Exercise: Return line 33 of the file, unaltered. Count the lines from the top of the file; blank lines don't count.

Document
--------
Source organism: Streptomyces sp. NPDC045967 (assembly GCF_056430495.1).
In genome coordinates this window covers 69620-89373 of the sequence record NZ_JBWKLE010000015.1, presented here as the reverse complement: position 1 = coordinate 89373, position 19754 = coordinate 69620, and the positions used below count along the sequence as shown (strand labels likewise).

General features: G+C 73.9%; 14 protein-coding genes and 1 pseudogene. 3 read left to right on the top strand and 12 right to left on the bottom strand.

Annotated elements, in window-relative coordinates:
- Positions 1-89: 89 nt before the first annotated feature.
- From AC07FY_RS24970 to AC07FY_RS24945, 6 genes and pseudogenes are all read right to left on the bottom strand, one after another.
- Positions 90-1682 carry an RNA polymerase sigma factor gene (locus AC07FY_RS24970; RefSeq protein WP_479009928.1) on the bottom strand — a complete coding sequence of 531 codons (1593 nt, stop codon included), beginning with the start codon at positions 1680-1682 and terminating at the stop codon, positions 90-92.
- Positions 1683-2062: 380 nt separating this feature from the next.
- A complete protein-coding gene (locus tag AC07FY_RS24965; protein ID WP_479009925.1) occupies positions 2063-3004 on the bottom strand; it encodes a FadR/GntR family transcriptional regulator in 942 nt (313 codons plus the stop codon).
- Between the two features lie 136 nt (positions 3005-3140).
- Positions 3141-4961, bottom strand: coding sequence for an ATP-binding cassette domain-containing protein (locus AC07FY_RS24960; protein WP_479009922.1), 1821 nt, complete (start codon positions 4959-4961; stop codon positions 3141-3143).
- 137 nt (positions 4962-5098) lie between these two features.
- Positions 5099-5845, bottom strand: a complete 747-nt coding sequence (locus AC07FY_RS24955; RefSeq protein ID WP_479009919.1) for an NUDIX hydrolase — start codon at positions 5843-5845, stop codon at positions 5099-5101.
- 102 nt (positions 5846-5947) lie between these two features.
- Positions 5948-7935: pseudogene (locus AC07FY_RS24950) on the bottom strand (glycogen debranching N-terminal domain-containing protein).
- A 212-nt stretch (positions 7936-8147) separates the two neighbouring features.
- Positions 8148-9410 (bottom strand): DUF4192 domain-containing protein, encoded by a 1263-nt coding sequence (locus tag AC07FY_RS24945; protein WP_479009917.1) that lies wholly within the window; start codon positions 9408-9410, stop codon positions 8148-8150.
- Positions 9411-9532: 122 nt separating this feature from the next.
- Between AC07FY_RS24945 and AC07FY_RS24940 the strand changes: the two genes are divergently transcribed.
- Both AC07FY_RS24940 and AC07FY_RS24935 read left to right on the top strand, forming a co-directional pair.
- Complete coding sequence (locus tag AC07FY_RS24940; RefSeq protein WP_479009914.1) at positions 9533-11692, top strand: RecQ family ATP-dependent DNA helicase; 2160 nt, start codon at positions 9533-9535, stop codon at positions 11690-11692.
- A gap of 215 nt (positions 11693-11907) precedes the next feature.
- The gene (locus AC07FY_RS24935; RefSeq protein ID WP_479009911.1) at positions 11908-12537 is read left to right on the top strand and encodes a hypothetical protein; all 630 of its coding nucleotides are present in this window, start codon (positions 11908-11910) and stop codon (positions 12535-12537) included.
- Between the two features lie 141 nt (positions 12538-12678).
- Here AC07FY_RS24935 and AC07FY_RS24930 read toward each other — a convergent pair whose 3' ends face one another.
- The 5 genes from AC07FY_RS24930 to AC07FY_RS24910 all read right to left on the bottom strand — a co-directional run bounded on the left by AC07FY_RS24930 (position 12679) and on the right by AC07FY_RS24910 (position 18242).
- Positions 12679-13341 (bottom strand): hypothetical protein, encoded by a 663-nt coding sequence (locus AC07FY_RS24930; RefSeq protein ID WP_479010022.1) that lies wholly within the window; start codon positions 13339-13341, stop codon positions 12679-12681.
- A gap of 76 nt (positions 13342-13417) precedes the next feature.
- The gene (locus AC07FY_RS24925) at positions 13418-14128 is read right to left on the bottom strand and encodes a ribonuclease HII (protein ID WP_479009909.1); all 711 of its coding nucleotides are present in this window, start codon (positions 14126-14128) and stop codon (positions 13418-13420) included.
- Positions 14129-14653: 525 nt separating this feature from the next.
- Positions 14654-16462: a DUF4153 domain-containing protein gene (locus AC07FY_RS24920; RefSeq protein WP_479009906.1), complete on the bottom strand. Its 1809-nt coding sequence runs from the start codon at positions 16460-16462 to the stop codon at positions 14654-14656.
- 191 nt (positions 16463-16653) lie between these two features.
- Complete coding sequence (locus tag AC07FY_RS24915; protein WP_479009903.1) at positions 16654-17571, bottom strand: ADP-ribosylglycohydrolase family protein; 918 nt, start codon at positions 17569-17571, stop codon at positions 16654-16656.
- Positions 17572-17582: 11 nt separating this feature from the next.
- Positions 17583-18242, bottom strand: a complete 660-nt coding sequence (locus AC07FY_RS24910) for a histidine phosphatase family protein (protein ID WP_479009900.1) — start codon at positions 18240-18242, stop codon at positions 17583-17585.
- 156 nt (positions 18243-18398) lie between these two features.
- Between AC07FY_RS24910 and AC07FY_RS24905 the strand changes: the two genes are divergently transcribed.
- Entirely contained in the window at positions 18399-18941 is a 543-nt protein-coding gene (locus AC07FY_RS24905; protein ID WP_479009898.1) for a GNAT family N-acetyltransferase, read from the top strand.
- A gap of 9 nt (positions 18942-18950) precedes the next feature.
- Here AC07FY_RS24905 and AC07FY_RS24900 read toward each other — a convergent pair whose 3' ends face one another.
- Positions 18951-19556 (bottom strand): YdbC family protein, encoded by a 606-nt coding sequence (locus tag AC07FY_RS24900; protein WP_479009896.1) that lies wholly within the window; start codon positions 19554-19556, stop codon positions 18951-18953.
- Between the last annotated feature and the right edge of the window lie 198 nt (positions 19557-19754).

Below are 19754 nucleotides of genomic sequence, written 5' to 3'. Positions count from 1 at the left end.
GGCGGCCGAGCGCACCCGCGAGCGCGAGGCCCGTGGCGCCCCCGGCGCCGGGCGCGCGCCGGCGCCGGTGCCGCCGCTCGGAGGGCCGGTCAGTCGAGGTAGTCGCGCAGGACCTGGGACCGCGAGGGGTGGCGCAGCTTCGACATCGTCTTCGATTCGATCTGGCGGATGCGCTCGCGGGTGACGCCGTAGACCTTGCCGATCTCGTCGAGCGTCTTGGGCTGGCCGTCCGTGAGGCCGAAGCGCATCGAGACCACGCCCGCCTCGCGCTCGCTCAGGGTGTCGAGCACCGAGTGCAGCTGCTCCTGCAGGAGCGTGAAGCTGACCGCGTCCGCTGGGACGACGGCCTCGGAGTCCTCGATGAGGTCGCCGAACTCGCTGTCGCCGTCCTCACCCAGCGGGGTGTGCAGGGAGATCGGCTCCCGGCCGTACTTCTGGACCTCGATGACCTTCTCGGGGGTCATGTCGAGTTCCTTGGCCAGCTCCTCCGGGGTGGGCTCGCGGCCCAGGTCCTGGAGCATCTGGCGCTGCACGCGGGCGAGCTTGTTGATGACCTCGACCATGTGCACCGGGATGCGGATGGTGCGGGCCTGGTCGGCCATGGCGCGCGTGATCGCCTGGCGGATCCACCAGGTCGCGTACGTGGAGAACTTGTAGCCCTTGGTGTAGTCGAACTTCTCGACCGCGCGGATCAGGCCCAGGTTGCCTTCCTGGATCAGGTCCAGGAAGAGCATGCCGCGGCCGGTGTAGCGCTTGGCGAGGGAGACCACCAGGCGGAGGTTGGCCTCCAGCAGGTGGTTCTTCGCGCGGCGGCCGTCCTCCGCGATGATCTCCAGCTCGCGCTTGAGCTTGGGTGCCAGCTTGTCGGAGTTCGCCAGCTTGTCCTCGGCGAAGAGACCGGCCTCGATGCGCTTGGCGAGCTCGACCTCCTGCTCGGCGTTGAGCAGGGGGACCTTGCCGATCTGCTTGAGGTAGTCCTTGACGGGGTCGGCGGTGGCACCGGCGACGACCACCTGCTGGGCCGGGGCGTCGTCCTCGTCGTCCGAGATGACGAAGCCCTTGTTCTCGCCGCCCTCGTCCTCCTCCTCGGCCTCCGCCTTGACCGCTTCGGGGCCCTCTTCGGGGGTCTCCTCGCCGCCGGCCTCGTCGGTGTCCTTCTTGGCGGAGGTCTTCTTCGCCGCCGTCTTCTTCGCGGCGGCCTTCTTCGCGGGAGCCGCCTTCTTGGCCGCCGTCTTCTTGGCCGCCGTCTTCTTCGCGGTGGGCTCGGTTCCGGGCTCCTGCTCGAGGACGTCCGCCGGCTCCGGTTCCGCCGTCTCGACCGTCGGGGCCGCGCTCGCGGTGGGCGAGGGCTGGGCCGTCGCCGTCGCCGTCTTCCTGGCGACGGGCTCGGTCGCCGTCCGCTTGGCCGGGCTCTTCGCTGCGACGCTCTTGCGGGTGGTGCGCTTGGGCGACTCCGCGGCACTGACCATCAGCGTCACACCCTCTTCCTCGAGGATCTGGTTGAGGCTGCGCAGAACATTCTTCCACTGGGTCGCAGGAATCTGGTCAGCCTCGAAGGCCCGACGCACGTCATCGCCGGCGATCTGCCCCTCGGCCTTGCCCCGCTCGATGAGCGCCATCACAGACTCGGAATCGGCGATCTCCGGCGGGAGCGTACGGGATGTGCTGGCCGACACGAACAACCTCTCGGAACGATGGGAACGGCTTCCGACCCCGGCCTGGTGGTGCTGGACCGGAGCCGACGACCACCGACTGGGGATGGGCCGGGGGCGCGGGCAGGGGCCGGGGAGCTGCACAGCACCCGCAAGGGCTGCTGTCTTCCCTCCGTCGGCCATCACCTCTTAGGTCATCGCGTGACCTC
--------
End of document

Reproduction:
- Complete coding sequence (locus tag AC07FY_RS24915; protein WP_479009903.1) at positions 16654-17571, bottom strand: ADP-ribosylglycohydrolase family protein; 918 nt, start codon at positions 17569-17571, stop codon at positions 16654-16656.